Metamorfo Banking Trojan Reappears to Steal your Credentials with Keylogger.

By Brandon Chun on February 28, 2020

What is it? Banking Trojan 

Dubbed as? Metamorfo


According to Threatpost, Metamorfo, a banking trojan malware known for targeting Brazilian companies back in 2018 is now expanding to other countries, and is targeting online banking users across the world. This includes countries like the United States, Canada, Peru, Chile, Brazil, Spain, Mexico, and Ecuador. This banking trojan malware makes users re-enter their banking login credentials so hackers (attackers) can steal them. The goal of this malware is to steal and harvest login credentials, finances, credit payment card information, financial institutions, and other personal information from users.


Negative outcome of Metamorfo infection includes:

  • Disruption in operations
  • Temporary or permanent loss of sensitive or proprietary information
  • Stolen credit card information
  • Stolen user’s login credentials
  • Stolen or loss of personal information
  • Potential loss or harm to an organization’s reputation

How does Metamorfo work?

First, Metamorfo was delivered by phishing emails, a type of social engineering attack. The phishing emails declares that they carry information about an invoice and asks the user (victim) to download a malicious ZIP file. By downloading and running the ZIP file, the Metamorfo trojan malware will execute on the user’s Windows operating system. Then after installing the ZIP file, Metamorfo will check to see whether it is running on a virtual environment or sandbox and if it is, it will not perform any actions. However, on the other hand, when Metamorfo is not running on a virtual environment or sandbox, it runs an AutoIT script that will close any browsers that are running and erase the auto-complete (a feature where an application can predict the word a user type within the input box), and auto-suggest within the browsers of Google Chrome, Mozilla Firefox, Internet Explorer, MS Edge, or Opera browser. 

By terminating the browsers, it forces users to restart them. Users will not be able to enter usernames, passwords, and other information. Therefore, users are unable to login to their online banking service until they retype their passwords. Then when users retype their login credentials or information, the keylogging function will record all keystrokes of the user typing and the information gets sent back to the attacker’s remote command and control server. Once the attacker obtains the user’s information, the attacker can now do whatever they want with the user’s information.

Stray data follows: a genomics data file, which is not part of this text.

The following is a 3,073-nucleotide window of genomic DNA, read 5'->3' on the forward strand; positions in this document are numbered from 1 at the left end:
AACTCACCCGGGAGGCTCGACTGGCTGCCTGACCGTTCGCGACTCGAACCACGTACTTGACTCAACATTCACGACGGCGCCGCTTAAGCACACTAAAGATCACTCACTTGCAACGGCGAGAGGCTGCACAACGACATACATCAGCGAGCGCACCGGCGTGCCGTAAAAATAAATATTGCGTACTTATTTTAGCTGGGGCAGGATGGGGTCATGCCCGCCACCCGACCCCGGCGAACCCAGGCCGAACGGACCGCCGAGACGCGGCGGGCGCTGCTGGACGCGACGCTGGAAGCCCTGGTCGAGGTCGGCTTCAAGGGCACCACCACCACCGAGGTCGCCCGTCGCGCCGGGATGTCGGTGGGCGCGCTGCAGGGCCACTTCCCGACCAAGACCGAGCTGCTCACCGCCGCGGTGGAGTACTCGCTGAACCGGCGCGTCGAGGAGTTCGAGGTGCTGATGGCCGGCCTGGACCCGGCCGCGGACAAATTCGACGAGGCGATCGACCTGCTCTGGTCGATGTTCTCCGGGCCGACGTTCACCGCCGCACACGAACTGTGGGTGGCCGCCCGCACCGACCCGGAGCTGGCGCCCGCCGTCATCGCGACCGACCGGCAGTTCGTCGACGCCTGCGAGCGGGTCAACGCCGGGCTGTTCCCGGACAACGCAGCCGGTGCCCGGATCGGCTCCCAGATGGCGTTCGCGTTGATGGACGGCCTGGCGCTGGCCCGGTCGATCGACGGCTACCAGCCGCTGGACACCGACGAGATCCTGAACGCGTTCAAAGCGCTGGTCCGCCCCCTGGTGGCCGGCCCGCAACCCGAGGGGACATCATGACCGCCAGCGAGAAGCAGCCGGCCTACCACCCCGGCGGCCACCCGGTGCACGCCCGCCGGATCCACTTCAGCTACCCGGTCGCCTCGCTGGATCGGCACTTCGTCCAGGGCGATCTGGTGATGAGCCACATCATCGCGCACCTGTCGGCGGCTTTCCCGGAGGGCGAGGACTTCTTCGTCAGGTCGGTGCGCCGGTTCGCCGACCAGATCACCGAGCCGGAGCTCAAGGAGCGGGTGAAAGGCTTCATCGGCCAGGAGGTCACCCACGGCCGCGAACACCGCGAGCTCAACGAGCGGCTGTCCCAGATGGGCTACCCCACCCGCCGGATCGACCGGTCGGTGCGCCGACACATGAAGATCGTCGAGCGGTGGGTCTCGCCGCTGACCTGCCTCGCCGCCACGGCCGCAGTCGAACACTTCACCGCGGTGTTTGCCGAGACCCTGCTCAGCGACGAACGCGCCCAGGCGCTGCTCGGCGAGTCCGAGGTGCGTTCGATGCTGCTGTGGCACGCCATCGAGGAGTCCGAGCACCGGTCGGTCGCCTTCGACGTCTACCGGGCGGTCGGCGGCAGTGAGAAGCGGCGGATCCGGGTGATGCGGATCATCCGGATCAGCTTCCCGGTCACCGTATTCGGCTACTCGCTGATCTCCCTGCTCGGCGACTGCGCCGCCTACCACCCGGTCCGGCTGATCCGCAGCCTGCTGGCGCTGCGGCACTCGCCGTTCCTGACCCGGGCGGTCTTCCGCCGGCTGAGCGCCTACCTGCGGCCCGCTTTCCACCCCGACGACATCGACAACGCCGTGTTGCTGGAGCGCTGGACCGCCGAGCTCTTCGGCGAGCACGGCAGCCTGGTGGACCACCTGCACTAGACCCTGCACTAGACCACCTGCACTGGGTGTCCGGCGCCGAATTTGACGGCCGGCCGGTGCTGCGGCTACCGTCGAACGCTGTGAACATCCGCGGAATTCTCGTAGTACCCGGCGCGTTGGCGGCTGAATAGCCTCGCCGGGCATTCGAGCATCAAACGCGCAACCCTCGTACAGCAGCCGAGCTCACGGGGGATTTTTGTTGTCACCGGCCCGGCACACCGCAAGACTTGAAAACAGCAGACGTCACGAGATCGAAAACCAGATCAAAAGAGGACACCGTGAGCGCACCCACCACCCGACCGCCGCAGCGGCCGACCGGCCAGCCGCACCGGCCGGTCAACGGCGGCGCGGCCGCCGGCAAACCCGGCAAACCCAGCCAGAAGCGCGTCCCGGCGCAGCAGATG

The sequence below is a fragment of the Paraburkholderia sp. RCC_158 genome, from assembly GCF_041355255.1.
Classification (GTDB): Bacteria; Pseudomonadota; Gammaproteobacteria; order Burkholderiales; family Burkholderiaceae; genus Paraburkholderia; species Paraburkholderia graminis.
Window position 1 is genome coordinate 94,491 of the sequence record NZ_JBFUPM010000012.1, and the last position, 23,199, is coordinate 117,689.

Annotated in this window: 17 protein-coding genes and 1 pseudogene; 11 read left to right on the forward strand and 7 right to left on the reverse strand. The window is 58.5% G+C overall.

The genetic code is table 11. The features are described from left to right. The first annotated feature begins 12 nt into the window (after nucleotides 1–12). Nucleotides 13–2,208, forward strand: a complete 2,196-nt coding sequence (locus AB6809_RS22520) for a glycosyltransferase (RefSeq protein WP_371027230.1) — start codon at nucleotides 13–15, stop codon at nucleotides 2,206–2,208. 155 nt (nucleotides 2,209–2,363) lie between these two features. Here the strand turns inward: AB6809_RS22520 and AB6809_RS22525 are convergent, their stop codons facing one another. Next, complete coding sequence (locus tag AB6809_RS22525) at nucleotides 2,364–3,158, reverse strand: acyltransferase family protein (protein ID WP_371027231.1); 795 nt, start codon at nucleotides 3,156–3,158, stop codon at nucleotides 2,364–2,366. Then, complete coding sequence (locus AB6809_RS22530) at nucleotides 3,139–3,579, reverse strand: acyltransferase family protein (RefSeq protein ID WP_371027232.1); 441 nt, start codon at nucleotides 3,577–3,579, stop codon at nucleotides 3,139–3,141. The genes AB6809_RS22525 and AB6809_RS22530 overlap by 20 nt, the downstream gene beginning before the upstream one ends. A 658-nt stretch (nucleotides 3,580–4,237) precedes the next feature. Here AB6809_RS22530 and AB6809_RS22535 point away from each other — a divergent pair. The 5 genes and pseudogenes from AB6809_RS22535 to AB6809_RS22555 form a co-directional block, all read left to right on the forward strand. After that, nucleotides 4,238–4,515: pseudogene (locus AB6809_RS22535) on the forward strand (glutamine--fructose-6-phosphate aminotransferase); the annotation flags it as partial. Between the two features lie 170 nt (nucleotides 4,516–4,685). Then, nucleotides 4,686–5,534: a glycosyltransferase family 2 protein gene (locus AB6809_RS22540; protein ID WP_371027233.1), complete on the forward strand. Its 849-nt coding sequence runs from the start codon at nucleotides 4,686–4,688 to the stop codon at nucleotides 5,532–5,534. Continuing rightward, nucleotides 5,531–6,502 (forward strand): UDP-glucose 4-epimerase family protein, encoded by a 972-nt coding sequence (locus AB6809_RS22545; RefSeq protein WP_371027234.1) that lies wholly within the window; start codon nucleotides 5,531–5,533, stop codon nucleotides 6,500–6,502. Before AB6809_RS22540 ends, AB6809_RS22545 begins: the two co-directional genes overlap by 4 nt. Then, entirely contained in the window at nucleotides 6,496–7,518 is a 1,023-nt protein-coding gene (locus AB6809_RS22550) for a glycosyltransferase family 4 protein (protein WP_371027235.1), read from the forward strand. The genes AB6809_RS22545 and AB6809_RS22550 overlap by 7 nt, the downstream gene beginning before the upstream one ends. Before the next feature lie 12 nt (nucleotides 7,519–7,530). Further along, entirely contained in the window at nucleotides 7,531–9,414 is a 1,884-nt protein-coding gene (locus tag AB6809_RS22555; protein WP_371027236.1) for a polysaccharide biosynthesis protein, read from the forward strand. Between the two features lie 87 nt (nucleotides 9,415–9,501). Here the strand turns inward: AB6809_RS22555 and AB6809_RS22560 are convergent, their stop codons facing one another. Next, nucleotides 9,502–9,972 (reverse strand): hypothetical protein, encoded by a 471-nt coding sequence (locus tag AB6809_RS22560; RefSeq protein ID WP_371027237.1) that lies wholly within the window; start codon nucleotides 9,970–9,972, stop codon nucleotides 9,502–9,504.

According to a threat analysis researcher from Fortinet, the assembly language (ASM) code calls a function to decrypt the process name strings and then calls the function_TerminateProcess() to kill all the matched processes from the process list. It will also modify a couple registry keys so that it can disable the Internet Explorer (IE) browser’s function of auto-complete and auto-suggest. Additionally, the keys that are disabled are: “Use FormSuggest”, “FormSuggest Passwords”, “FormSuggest PW Ask” under the sub-key “HKCU\Software\Microsoft\Internet Explorer\Main”,  and “AutoSuggest” under the sub-key “HKCU\Software\Microsoft\Windows\CurrentVersion\Explorer\AutoComplete”. Refer to [2] for the assembly language image.

Researcher from Fortinet also mentions that, when Metamorfo is running on the infected machine, it will send a POST packet to the command and control server informing the attacker that the user’s machine has been infected. The Wireshark packet contains the victim’s operating system and once you decrypt the base64, you will be able to see the the operating system version, computer name, installed antivirus software. This also includes the version information of Metamorfo. Refer to [2] for the Wireshark POST packet and the data after base64 is decrypted.